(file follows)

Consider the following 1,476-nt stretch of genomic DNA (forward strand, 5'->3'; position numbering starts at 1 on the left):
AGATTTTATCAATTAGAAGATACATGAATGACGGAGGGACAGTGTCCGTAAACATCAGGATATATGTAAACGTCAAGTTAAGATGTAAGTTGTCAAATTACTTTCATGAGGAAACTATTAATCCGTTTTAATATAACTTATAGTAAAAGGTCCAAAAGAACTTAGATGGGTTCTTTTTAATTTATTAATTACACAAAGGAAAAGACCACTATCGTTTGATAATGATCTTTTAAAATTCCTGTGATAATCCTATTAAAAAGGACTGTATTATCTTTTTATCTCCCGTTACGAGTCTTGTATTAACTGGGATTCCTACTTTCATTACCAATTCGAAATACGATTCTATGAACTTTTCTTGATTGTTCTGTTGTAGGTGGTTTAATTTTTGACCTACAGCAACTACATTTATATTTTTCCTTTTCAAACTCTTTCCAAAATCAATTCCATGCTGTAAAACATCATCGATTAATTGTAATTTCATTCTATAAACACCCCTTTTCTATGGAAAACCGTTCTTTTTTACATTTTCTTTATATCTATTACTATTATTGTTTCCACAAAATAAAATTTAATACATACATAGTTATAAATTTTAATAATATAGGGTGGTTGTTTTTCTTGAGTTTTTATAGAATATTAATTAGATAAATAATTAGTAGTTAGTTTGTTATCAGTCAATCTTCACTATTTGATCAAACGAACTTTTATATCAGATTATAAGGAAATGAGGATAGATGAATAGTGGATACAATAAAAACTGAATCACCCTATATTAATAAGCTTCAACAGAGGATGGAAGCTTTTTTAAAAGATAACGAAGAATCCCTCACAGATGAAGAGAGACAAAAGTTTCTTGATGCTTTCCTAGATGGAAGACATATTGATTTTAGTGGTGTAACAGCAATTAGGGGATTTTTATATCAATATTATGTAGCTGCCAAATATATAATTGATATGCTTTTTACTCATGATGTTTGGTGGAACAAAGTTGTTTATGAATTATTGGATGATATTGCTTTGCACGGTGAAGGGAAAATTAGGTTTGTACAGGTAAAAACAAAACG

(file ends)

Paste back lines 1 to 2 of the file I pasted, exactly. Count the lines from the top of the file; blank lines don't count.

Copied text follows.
Consider the following 1,476-nt stretch of genomic DNA (forward strand, 5'->3'; position numbering starts at 1 on the left):
AGATTTTATCAATTAGAAGATACATGAATGACGGAGGGACAGTGTCCGTAAACATCAGGATATATGTAAACGTCAAGTTAAGATGTAAGTTGTCAAATTACTTTCATGAGGAAACTATTAATCCGTTTTAATATAACTTATAGTAAAAGGTCCAAAAGAACTTAGATGGGTTCTTTTTAATTTATTAATTACACAAAGGAAAAGACCACTATCGTTTGATAATGATCTTTTAAAATTCCTGTGATAATCCTATTAAAAAGGACTGTATTATCTTTTTATCTCCCGTTACGAGTCTTGTATTAACTGGGATTCCTACTTTCATTACCAATTCGAAATACGATTCTATGAACTTTTCTTGATTGTTCTGTTGTAGGTGGTTTAATTTTTGACCTACAGCAACTACATTTATATTTTTCCTTTTCAAACTCTTTCCAAAATCAATTCCATGCTGTAAAACATCATCGATTAATTGTAATTTCATTCTATAAACACCCCTTTTCTATGGAAAACCGTTCTTTTTTACATTTTCTTTATATCTATTACTATTATTGTTTCCACAAAATAAAATTTAATACATACATAGTTATAAATTTTAATAATATAGGGTGGTTGTTTTTCTTGAGTTTTTATAGAATATTAATTAGATAAATAATTAGTAGTTAGTTTGTTATCAGTCAATCTTCACTATTTGATCAAACGAACTTTTATATCAGATTATAAGGAAATGAGGATAGATGAATAGTGGATACAATAAAAACTGAATCACCCTATATTAATAAGCTTCAACAGAGGATGGAAGCTTTTTTAAAAGATAACGAAGAATCCCTCACAGATGAAGAGAGACAAAAGTTTCTTGATGCTTTCCTAGATGGAAGACATATTGATTTTAGTGGTGTAACAGCAATTAGGGGATTTTTATATCAATATTATGTAGCTGCCAAATATATAATTGATATGCTTTTTACTCATGATGTTTGGTGGAACAAAGTTGTTTATGAATTATTGGATGATATTGCTTTGCACGGTGAAGGGAAAATTAGGTTTGTACAGGTAAAAACAAAACG